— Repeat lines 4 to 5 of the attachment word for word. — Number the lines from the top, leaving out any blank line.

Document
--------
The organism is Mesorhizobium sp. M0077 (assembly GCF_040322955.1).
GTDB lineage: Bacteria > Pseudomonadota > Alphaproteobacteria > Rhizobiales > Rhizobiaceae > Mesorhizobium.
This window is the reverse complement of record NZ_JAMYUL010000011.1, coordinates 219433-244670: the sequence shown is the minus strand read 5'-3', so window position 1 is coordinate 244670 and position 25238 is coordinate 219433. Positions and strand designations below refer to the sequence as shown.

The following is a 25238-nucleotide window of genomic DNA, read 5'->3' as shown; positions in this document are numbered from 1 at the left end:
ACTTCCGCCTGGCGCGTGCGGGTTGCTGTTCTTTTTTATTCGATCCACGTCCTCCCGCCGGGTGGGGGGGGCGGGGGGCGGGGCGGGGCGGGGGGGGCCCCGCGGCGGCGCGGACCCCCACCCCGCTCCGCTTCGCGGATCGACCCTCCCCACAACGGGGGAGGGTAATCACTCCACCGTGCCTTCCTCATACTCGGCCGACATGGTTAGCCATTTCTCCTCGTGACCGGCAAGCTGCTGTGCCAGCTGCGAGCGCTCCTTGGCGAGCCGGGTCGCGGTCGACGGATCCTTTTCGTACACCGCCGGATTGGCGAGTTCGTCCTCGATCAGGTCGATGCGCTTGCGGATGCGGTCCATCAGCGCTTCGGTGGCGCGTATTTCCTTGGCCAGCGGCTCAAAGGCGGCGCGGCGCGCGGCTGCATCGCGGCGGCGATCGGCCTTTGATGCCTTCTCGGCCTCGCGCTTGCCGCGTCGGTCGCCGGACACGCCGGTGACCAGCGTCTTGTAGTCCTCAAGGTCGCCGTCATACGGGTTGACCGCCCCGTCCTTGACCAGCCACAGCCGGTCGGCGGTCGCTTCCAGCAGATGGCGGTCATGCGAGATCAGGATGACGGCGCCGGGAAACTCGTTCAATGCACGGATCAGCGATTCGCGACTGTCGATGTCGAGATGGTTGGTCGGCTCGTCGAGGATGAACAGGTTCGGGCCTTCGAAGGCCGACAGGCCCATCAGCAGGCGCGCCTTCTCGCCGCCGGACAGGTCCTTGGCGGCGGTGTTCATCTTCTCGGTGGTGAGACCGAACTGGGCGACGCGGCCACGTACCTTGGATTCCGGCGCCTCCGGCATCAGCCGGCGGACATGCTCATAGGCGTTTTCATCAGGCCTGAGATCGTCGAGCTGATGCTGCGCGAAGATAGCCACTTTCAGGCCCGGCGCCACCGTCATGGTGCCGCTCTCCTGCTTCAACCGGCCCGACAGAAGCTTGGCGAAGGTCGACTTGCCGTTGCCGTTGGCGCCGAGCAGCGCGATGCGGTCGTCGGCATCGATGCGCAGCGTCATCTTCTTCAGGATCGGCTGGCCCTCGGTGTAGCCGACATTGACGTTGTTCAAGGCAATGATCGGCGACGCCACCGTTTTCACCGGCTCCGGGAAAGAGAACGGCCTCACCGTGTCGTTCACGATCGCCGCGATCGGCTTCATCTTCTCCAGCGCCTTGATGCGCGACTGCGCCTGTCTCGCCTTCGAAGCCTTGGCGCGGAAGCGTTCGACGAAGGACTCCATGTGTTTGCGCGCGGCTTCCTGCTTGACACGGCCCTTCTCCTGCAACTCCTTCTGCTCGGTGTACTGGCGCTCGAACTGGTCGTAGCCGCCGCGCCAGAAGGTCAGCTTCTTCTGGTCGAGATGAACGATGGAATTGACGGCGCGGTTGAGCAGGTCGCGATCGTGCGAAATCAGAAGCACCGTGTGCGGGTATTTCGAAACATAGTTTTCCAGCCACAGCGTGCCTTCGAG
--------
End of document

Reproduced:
The following is a 25238-nucleotide window of genomic DNA, read 5'->3' as shown; positions in this document are numbered from 1 at the left end:
ACTTCCGCCTGGCGCGTGCGGGTTGCTGTTCTTTTTTATTCGATCCACGTCCTCCCGCCGGGTGGGGGGGGCGGGGGGCGGGGCGGGGCGGGGGGGGCCCCGCGGCGGCGCGGACCCCCACCCCGCTCCGCTTCGCGGATCGACCCTCCCCACAACGGGGGAGGGTAATCACTCCACCGTGCCTTCCTCATACTCGGCCGACATGGTTAGCCATTTCTCCTCGTGACCGGCAAGCTGCTGTGCCAGCTGCGAGCGCTCCTTGGCGAGCCGGGTCGCGGTCGACGGATCCTTTTCGTACACCGCCGGATTGGCGAGTTCGTCCTCGATCAGGTCGATGCGCTTGCGGATGCGGTCCATCAGCGCTTCGGTGGCGCGTATTTCCTTGGCCAGCGGCTCAAAGGCGGCGCGGCGCGCGGCTGCATCGCGGCGGCGATCGGCCTTTGATGCCTTCTCGGCCTCGCGCTTGCCGCGTCGGTCGCCGGACACGCCGGTGACCAGCGTCTTGTAGTCCTCAAGGTCGCCGTCATACGGGTTGACCGCCCCGTCCTTGACCAGCCACAGCCGGTCGGCGGTCGCTTCCAGCAGATGGCGGTCATGCGAGATCAGGATGACGGCGCCGGGAAACTCGTTCAATGCACGGATCAGCGATTCGCGACTGTCGATGTCGAGATGGTTGGTCGGCTCGTCGAGGATGAACAGGTTCGGGCCTTCGAAGGCCGACAGGCCCATCAGCAGGCGCGCCTTCTCGCCGCCGGACAGGTCCTTGGCGGCGGTGTTCATCTTCTCGGTGGTGAGACCGAACTGGGCGACGCGGCCACGTACCTTGGATTCCGGCGCCTCCGGCATCAGCCGGCGGACATGCTCATAGGCGTTTTCATCAGGCCTGAGATCGTCGAGCTGATGCTGCGCGAAGATAGCCACTTTCAGGCCCGGCGCCACCGTCATGGTGCCGCTCTCCTGCTTCAACCGGCCCGACAGAAGCTTGGCGAAGGTCGACTTGCCGTTGCCGTTGGCGCCGAGCAGCGCGATGCGGTCGTCGGCATCGATGCGCAGCGTCATCTTCTTCAGGATCGGCTGGCCCTCGGTGTAGCCGACATTGACGTTGTTCAAGGCAATGATCGGCGACGCCACCGTTTTCACCGGCTCCGGGAAAGAGAACGGCCTCACCGTGTCGTTCACGATCGCCGCGATCGGCTTCATCTTCTCCAGCGCCTTGATGCGCGACTGCGCCTGTCTCGCCTTCGAAGCCTTGGCGCGGAAGCGTTCGACGAAGGACTCCATGTGTTTGCGCGCGGCTTCCTGCTTGACACGGCCCTTCTCCTGCAACTCCTTCTGCTCGGTGTACTGGCGCTCGAACTGGTCGTAGCCGCCGCGCCAGAAGGTCAGCTTCTTCTGGTCGAGATGAACGATGGAATTGACGGCGCGGTTGAGCAGGTCGCGATCGTGCGAAATCAGAAGCACCGTGTGCGGGTATTTCGAAACATAGTTTTCCAGCCACAGCGTGCCTTCGAG